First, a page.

The World’s Most Dangerous Road

Long before we ever arrived in Bolivia I had heard about The World’s Most Dangerous Road, and, of course, shortly after hearing about it, I declared to Stevie that WE would be driving it.

Caveat – I’m going to say “The World’s Most Dangerous Road” a lot in this post, not because it is, but because it sounds cool. 

My philosophy on life is simple, anything that begins with “The world’s most” or “the world’s best” must be experienced. I do not intend to miss out on these exceptional things while I’m visiting this planet.

Stevie, of course, said, “NO WAY.”  I wasn’t concerned with the reply of my co-pilot at the time. I knew I had a couple of years to wear her down. And that I did. By the time we hit La Paz, she was ready to join me on the drive.

We left La Paz on Monday morning, and our first mission was to make it out of the city. Easier said than done, even with a GPS!

We had heard rumors of major police road blocks and harassment, but we didn’t have a single problem. The Sprinter was cloaked in good karma. I even gave these guys a little ‘honk’ when one of their bikes failed to start. I was about to yell out the window, “get that piece of shit off the road,” but Stevie jabbed me in the ribs with her kindle.

With the help of our GPS, we sailed out of the city in record time. It was easy. We just followed Jesus. I found this to be a very good sign heading to “The Death Road”.

Onward, to The World’s Most Dangerous Road!!!

For the record, I’m not just making that name up. Back in 1995, the Inter-American Development Bank declared this the World’s Most Dangerous Road. With most sections being only one lane, and with a sheer cliff ever present, many cars, buses and trucks have met their dark fate.

Until 2006 the Death Road was the only road connecting the town of Coroico with La Paz. About 10 years ago a new paved 2-lane road was constructed and, of course, everyone now uses that road. But the old road is still there, and it was up to us to drive The World’s Most Dangerous Road!!!

We found the entrance and marked it for future overlanders! (In case you miss the tiny Sprinter Life sticker, just email me for the GPS coordinates)

Once we turned off the main highway we found ourselves in the clouds on a narrow dirt road clinging to the side of the cliff. Everyone was in good spirits! The tribe was feeling it.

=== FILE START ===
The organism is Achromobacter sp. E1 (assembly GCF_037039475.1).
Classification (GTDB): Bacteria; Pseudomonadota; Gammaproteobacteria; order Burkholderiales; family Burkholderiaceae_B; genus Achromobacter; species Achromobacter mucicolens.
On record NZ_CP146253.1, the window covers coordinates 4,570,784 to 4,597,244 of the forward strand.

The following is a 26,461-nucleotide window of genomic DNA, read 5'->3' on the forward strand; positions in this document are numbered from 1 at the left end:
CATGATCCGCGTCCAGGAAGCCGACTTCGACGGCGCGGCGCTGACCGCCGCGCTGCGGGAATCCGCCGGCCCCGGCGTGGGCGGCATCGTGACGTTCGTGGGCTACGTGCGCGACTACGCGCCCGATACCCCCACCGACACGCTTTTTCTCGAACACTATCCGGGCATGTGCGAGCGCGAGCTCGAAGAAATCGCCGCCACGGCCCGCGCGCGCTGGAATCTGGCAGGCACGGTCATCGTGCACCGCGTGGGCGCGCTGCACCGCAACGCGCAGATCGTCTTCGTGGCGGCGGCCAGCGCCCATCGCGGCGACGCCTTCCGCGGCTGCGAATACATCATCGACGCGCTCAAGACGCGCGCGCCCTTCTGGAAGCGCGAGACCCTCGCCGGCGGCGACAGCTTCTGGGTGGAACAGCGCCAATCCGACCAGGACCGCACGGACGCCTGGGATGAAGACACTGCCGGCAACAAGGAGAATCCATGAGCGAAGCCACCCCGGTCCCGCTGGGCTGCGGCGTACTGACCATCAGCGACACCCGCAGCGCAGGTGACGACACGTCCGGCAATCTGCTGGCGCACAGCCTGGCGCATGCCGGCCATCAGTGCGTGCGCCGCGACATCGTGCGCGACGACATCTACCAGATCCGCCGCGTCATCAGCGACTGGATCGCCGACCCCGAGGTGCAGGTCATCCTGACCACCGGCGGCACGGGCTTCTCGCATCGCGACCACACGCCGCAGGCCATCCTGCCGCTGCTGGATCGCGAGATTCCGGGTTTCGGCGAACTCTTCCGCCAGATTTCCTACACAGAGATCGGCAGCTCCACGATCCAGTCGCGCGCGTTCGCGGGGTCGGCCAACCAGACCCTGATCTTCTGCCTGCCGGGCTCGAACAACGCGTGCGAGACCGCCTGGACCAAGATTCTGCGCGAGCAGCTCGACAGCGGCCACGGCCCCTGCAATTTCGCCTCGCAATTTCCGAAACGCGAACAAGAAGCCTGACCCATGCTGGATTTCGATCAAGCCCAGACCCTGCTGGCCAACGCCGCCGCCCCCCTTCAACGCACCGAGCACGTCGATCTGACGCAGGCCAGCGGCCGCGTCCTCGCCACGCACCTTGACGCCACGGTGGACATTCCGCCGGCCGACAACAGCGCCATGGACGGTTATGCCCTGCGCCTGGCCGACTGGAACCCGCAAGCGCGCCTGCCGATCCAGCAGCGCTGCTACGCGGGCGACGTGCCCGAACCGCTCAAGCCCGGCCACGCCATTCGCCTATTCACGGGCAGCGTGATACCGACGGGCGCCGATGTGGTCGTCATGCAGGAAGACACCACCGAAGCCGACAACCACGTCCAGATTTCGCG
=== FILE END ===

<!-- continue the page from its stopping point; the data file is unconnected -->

How they built this road I have no idea. It was literally chiseled out of the side of the mountain.

One thing became crystal clear, wearing a seat belt was a moot point. Any mistake on this road and they’d never even find the Sprinter, yet alone our bodies. 

Having said that, did I think it was ACTUALLY dangerous? I don’t know. The road was one lane, and had frequent pull outs, so as long as you paid attention there didn’t seem to be any significant danger.  But I will say that you wouldn’t want to be driving this road if you had any fear of heights.

Assuming you can drive in a straight line and you’re not drunk, you’re gonna be just fine. The only wild card would be the road just giving out underneath you. And there were plenty of places where the road seemed to be falling into the abyss.

I’m not sure if it was for show or what, but in a few places there were actually “guard rails.” But I highly doubt these toothpicks would stop a car, even moving at a slow speed.

As we journeyed down the mountain there were ever present reminders that there are people in the world who can’t drive in a straight line, or were dunk. I cannot imagine being a bus passenger driving down this road back in the day. Terrifying would be an understatement. 

We took it slow, and I drove extremely careful. About an hour into the drive I noticed that Sol had fallen asleep. I was super disappointed.

Really Soleil, falling asleep on the Death Road? Is that what it’s come to? Your Mother and I “BORE” you on The World’s Most Dangerous Road! <sigh>. Guess I’m gonna have to up our game. 

We eventually found a good spot that was wide enough for us to pull in and have lunch. It was a spectacular perch and Stevie whipped us up some grub.